If the tenant fails to file an answer, one of several things could happen. The landlord might be able to ask for a default judgment without attending a court hearing. The landlord might also be able to get an immediate order for possession if they are not asking for a monetary judgment. If the court can determine that the tenant moved out of state, cannot be found, or has hidden to avoid the summons, the landlord can also be granted immediate possession by a writ of possession (Cal. CCP § 1166a). 

If the tenant does respond, however, the court will set a date for the eviction hearing, which will be held no more than 20 days after the filing date (Cal. CCP § 1170.5(a)). 

5. Landlord and Tenant Attend Court Hearing and Receive Judgment 

On the day of the eviction hearing, the landlord should bring copies of the lease agreement, the eviction notice with proof of service, the complaint, and any evidence of the lease violation. Both the landlord and tenant will present their cases and any evidence to the judge, who will afterwards issue a judgment. The judgment will decide who is entitled to possession of the property. 

If the landlord wins, the court will issue an order for immediate possession of the premises via a writ of restitution. The landlord will have to pay a fee of at least $25 for the issuance of the writ of restitution, which could be completed on the same day as the hearing or within a few days after. 

If the tenant fails to appear at court to defend, the judgment will be awarded to the landlord by default (Cal. CCP. § 1169). 

6. Tenant Gets Five Days to Move Out 

Once the court has issued the writ of restitution, the landlord is responsible for taking it to the sheriff’s office to request service to the tenant. The writ of restitution must either be served to the tenant personally or posted at the premises. After the writ has been served, the tenant has five days to move out of the rental unit (Cal. CCP. § 715.010(b)(2)). 

One exception is if the tenant requests a stay of execution. If the tenant can provide a valid reason why the execution of the writ should be delayed, they can stay the order for an additional period up to 40 days, according to the Judicial Branch of California

7. Sheriff Arrives to Forcibly Remove the Tenant 

The writ must be executed by a registered process server (Cal. CCP § 715.040). After five days have passed, an officer will search the property to determine if the tenant has left the premises. If the tenant is still in possession, the officer will take custody of the property by forcibly removing the tenant as per the writ of execution and delivering it back to the landlord (Cal. CCP § 714.020). 

Evicting a Squatter in California 

A squatter is a person who moves into a vacant or abandoned property without getting permission from the owner or paying rent. Squatters can usually be charged as criminal trespassers and be evicted like any other tenant. However, some squatters can receive the right to possession by meeting certain state-determined criteria. In California, squatters must have lived in the property, cultivated and improved it, and paid all property taxes for five consecutive years to invoke the squatter rights California provides and claim right of possession (CCP § 318, 325). Their possession must also be: 

  • Hostile/Adverse—The squatter must not have a valid lease with the owner 
  • Actual—The squatter must be actively residing on the property 
  • Open and Notorious—The squatter is openly and obviously living there. 
  • Exclusive—The squatter does not share possession of the property with anyone else.  
  • Continuous—The squatter must hold continuous and uninterrupted possession. 

While relatively rare, if a squatter meets all these criteria, they have “color of title”: the right of legal ownership without having a written deed to the property. They can file an action for adverse possession in California to legally obtain the title to the property. However, in most cases, a squatter will not meet the criteria and can be removed. If you think a squatter is living in your vacant property in California, you should:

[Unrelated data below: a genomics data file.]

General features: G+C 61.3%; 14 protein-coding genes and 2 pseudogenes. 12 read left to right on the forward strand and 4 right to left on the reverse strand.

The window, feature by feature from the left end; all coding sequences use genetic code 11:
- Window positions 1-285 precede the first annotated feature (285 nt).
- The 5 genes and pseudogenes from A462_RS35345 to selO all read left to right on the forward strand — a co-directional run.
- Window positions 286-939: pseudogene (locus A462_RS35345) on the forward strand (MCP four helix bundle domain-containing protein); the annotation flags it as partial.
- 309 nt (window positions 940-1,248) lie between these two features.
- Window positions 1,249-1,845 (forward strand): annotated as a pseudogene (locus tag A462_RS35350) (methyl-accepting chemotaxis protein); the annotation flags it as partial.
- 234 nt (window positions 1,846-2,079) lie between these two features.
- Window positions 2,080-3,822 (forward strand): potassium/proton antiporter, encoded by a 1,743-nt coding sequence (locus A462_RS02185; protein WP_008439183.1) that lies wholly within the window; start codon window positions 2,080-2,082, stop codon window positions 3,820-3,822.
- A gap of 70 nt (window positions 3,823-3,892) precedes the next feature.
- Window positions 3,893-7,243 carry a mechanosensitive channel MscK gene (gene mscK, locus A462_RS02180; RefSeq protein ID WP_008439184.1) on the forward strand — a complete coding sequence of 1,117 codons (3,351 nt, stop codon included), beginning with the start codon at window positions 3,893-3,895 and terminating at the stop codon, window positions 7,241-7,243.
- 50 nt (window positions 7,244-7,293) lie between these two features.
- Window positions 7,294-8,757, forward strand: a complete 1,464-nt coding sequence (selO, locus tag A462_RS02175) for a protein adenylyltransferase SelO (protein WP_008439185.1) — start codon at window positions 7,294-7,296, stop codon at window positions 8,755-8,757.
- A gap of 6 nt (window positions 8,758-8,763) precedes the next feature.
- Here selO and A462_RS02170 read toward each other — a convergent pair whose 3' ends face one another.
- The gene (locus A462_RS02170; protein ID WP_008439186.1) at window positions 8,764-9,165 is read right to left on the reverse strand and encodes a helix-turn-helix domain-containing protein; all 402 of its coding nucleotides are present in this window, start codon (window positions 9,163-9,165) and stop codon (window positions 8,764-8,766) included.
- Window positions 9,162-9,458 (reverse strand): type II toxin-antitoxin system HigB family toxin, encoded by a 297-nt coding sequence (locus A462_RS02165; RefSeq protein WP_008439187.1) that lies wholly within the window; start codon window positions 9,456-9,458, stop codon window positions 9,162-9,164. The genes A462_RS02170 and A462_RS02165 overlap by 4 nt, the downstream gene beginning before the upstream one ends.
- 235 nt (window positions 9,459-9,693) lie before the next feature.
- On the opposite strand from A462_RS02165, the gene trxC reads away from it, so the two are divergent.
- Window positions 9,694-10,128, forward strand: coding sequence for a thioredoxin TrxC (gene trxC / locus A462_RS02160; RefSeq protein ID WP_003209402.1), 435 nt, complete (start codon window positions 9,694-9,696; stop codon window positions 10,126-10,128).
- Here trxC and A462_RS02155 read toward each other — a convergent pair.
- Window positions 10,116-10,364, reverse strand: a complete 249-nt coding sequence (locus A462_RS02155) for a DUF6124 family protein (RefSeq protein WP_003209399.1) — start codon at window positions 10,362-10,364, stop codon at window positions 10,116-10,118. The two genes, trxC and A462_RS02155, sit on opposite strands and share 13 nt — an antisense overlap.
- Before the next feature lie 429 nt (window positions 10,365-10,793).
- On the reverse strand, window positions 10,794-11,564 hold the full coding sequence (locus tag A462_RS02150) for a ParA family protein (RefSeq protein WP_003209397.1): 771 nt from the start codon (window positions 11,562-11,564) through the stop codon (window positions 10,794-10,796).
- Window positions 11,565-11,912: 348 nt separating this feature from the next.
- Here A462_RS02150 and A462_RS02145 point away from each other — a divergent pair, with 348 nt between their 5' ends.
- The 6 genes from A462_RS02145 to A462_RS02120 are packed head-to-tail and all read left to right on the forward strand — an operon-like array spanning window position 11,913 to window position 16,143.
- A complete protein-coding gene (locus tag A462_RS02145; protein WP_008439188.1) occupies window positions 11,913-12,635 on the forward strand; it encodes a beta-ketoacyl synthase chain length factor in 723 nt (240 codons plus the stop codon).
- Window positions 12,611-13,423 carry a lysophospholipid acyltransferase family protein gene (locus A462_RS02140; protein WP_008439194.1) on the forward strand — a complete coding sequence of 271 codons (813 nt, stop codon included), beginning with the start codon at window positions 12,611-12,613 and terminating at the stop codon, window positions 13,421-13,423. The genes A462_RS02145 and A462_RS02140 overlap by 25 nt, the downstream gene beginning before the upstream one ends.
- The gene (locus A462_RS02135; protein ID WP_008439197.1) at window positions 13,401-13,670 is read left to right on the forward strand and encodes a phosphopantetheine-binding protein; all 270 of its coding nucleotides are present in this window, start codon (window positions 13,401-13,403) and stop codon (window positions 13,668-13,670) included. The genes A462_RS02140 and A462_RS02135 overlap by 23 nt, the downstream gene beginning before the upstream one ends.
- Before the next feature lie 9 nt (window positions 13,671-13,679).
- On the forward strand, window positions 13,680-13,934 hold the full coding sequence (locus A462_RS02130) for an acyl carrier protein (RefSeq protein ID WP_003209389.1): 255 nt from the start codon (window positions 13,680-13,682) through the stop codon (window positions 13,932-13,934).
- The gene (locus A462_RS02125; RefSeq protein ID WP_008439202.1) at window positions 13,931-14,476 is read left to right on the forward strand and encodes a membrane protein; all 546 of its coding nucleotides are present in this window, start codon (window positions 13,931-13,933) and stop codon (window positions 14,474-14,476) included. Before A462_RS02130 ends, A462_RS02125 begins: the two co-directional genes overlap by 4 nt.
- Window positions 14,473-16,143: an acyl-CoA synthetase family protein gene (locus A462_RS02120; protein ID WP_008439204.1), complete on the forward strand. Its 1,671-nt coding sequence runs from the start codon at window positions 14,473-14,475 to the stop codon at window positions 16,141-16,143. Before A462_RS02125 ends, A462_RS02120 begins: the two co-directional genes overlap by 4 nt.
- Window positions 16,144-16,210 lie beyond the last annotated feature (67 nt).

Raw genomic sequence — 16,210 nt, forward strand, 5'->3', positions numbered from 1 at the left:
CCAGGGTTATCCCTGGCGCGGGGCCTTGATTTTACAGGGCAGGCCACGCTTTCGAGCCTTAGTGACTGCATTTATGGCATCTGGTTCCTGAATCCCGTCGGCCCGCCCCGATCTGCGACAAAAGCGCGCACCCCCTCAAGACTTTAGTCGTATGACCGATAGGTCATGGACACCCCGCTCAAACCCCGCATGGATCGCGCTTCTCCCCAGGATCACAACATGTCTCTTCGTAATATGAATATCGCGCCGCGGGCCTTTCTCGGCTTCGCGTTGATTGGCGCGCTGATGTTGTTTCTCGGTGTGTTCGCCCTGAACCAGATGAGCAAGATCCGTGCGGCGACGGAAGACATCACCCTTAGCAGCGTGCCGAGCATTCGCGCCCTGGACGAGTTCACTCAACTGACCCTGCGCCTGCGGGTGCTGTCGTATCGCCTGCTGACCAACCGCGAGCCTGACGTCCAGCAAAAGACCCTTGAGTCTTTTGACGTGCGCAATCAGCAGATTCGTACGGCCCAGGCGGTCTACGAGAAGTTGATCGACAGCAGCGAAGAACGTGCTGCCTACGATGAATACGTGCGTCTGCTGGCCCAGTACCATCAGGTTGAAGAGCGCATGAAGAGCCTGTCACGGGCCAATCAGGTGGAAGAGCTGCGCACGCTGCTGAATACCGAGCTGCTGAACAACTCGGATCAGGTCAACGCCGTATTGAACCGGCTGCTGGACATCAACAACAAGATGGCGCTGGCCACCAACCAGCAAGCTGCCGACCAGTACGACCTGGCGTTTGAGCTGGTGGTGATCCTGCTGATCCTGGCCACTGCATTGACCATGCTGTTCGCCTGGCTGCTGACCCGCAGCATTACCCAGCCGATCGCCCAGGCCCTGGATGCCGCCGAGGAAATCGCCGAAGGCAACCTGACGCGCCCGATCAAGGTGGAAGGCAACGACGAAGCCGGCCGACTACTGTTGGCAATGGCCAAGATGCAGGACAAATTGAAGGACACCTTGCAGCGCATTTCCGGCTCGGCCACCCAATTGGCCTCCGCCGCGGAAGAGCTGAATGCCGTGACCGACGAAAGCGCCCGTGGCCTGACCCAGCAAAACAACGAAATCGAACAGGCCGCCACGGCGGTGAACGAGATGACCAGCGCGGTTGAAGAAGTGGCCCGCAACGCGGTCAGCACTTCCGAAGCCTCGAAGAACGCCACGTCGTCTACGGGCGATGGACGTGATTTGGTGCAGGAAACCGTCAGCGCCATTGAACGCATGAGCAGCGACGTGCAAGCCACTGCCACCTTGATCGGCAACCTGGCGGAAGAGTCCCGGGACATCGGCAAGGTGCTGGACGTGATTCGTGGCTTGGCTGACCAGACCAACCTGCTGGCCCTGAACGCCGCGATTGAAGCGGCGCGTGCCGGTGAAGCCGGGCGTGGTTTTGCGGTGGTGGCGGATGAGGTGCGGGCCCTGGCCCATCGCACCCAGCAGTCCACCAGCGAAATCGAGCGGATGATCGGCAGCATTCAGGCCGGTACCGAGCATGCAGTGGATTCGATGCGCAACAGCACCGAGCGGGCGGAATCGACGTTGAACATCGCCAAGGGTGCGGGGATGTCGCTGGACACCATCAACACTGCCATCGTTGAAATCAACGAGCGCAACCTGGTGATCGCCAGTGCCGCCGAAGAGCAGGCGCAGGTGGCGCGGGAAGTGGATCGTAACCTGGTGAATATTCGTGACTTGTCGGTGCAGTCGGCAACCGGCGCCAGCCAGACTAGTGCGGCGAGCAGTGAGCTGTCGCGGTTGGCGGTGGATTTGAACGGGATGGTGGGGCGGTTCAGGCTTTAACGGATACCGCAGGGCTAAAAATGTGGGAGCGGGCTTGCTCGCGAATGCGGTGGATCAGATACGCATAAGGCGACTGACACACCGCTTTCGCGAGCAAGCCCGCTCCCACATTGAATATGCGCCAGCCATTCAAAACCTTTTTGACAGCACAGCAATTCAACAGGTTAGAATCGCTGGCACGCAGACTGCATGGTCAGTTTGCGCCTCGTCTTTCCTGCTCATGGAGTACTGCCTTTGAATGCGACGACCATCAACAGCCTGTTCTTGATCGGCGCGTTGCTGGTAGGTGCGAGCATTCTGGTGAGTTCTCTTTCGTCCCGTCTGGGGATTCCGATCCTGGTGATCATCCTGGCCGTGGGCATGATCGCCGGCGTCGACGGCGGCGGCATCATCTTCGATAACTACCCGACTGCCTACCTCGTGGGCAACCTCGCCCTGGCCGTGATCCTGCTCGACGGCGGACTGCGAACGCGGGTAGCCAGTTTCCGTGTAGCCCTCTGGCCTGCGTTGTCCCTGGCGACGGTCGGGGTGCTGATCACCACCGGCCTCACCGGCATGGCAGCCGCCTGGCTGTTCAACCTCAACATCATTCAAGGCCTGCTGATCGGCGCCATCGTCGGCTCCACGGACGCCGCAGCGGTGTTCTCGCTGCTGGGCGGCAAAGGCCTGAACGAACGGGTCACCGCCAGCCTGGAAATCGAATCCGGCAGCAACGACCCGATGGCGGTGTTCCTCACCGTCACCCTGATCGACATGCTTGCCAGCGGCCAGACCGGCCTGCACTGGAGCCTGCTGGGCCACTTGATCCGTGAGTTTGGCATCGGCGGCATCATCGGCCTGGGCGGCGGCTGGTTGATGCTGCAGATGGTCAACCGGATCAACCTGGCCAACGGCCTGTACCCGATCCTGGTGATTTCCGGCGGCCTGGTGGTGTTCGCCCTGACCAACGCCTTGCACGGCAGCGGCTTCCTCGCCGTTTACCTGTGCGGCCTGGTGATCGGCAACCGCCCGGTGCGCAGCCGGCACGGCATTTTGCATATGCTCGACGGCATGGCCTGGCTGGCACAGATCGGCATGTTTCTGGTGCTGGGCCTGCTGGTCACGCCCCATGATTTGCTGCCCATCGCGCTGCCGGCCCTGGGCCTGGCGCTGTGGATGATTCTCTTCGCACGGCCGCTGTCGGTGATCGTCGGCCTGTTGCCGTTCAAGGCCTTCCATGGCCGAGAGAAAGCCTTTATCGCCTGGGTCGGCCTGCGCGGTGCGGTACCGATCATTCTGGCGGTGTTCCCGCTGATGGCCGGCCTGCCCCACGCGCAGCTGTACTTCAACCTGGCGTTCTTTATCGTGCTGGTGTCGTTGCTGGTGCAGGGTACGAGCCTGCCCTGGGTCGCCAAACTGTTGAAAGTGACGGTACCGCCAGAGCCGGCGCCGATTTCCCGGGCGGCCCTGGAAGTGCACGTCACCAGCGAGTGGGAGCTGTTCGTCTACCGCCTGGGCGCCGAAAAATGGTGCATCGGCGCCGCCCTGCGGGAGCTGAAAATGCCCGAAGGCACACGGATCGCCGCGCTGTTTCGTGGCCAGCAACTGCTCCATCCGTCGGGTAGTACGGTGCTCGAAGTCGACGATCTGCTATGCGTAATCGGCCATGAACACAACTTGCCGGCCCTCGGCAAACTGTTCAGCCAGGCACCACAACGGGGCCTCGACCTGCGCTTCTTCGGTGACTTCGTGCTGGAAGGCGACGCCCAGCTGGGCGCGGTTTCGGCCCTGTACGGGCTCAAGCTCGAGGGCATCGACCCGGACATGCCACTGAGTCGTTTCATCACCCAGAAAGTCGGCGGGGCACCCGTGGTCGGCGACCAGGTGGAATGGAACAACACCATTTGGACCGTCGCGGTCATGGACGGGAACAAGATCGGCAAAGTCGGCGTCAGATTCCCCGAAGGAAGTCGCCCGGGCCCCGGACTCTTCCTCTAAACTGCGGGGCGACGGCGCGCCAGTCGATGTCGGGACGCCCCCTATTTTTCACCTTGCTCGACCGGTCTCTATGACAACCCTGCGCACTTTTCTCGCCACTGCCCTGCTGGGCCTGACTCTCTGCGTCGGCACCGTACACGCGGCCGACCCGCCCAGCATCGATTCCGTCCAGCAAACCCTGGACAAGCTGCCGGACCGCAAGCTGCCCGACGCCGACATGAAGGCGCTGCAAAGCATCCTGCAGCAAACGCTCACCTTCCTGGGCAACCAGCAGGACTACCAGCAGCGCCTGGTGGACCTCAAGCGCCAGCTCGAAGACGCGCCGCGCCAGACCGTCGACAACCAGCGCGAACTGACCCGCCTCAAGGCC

1. Call local law enforcement. 
  1. Determine whether the person is a trespasser or a squatter. 
  1. If the person is a trespasser, they can be removed immediately by a police officer. 
  1. If the person is a squatter, you must contact the sheriff’s office. 
  1. Send the squatter a three-day eviction notice as per California eviction law. 
  1. If the squatter does not vacate the premises by the end of the three-day period, file for eviction and follow the typical eviction process. 
  1. Only the sheriff can physically remove a squatter from your property. You cannot do so, and neither can a police officer. 

California Eviction Cost Estimates 

How much do evictions cost in California? This chart shows estimates of the approximate cost of an eviction in California, according to civil procedure in the state and iPropertyManagement. A highly accurate estimate of an eviction is impossible to provide, as cases and circumstances vary so widely. Remember to factor in other losses due to an eviction as well, such as lost rent, time, and stress. 

Action Approximate Cost 
Filing fee $240-$435 + $15 
Service of court summons Varies by process server 
Issuance of writ of restitution $25 
Service of writ of restitution Varies by process server 
Legal fees $500-$10,000 
Average locksmith fees $160 
Storage fees for abandoned property Varies 
Tenant turnover costs Varies 

California Eviction Time Estimates 

The chart below shows an estimate of the duration of each part of the eviction process. Keep in mind that the length of eviction cases varies widely depending on the complexity of the eviction, the court’s current caseload, and whether or not the tenant contests or appeals the lawsuit.  

Action Duration 
Eviction notice period 3 days 
Service of summons to tenant <60 days 
Tenant response period 5-10 days 
Eviction hearing  20 days after filing 
Issuance of writ of restitution A few hours to a few days 
Execution of writ of restitution 5 days 
Automatic stay period (if applicable) <40 days 
 Total  ~3 weeks to 2 months 

Court Forms 

Additional Resources 

Conclusion 

The eviction process in any state can be long and complex, so hiring an eviction attorney is advised in most cases. It’s also important to note that municipalities and local governments often have stricter laws and requirements for landlords, so be sure to check local statutes as well as state ones. However, by reviewing the legal procedures and California laws on eviction, you can feel more confident pursuing an eviction in this state. 

Innago does not provide legal advice. The content and materials provided in this article are for general informational purposes only and may not be the most up-to-date information.